"And yet he not only gave her

"And yet he not only gave her absolution, he solved the problem (just like that!) and married her in the bargain. What the hell kind of moral seriousness is that?!?"

The "I had a perfectly good plan and this person's just screwed it up. How do I fix it?" seriousness I think. As with most of Moff's "pay-off" episodes there were lots of great moments, (nothing to top the Sontaran Nurse and the Interspecies Lesbian Samurai Victorians- if they don't become the new SJA I'll be disappointed) but everything felt far too rushed. If they'd made it a 90 minute epsiode, or split it (throw in an easily-escaped from cliffhanger if you must) they'd have had the time to sit down and make the characterisation make sense. As always everything is too rushed.

Re: "And yet he not only gave her

As always everything is too rushed.

Which really begs the question: Why all those stand-alone episodes, then? It's not like he didn't have the time at his disposal.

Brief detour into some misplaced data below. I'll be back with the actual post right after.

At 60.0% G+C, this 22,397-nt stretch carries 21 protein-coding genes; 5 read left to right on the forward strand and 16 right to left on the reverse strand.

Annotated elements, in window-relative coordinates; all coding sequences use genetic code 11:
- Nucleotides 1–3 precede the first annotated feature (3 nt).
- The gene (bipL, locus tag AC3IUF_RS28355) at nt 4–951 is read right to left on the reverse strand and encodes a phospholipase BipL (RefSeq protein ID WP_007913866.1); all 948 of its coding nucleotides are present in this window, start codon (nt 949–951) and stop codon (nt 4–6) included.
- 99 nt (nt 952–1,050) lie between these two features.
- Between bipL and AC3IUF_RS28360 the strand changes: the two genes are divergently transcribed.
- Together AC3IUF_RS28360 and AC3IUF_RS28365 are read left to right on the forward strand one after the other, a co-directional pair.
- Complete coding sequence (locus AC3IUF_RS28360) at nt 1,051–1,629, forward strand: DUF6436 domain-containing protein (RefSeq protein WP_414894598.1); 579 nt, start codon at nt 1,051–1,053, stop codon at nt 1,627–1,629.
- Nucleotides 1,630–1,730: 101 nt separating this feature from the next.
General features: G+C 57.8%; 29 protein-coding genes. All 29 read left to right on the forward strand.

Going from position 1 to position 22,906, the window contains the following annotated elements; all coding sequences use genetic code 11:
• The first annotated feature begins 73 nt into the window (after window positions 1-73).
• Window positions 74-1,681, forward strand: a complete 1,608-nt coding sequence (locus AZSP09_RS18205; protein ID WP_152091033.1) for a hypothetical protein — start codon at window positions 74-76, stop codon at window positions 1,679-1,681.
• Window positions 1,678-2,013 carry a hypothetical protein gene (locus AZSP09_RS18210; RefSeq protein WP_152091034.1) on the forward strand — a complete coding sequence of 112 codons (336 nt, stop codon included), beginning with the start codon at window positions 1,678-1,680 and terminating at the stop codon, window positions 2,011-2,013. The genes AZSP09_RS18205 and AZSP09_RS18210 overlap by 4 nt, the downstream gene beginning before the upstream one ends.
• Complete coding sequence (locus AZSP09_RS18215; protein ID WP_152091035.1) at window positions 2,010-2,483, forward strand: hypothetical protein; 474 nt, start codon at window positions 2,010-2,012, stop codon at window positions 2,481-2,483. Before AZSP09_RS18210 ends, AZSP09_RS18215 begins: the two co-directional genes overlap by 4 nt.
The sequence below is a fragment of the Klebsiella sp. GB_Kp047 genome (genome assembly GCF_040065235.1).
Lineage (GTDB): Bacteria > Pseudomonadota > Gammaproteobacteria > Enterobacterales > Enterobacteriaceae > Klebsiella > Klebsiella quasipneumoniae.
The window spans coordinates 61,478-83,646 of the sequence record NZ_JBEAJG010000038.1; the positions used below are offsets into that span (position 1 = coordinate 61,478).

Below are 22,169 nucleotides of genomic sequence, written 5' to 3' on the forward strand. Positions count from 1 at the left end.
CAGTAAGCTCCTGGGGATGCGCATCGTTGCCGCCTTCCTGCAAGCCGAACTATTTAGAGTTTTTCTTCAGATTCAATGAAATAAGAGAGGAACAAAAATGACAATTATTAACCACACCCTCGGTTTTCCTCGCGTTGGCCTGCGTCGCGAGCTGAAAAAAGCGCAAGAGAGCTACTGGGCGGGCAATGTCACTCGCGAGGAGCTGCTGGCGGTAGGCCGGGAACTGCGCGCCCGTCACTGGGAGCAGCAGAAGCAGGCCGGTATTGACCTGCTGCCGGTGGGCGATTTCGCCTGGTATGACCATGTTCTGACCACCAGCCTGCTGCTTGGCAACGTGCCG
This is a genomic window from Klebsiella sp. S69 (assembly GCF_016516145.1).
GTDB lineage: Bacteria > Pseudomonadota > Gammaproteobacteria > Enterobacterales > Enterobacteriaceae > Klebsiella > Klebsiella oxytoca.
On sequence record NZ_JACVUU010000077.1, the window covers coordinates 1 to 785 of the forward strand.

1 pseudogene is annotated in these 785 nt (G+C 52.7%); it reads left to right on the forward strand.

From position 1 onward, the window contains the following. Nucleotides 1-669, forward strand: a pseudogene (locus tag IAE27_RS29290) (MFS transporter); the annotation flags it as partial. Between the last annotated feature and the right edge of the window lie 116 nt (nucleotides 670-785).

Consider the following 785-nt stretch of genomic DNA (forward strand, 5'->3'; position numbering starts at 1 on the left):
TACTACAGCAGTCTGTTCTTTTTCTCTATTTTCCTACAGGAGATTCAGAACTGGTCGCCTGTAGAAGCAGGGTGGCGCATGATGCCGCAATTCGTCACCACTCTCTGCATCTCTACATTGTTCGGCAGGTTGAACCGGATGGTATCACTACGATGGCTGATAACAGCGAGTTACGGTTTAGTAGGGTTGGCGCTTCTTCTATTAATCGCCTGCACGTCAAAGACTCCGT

As for the Sontaran nurse, I thought it worked okay as a meta-joke, but it didn't make sense in-story. On the other hand, I can just buy the Interspecies Lesbian Samurai Victorians — if they could hook up with Sarah Jane's kids it just might be glorious.

And yet he not only gave her

And yet he not only gave her absolution, he solved the problem (just like that!) and married her in the bargain. What the hell kind of moral seriousness is that?!?

It isn't, but the Doctor shouldn't be morally serious. Besides which, he gave her absolution for killing him, not for almost killing the universe.

Eyepatch Guy was hilarious, though. If you could convince me he was meant to be, I might have to reconsider the whole episode.

He had to be. Like, the accent even. No one writes a scene where a dude gets eaten alive by chattering skulls and expects it to be taken seriously, not even Moffat.

Word on the shout-out to the Brig. (Though unless I missed something beyond the dedication earlier this year, an in-story shout-out to Sarah Jane Smith would also have been appropriate. I admit, I raised a bit of an eyebrow at its absence.)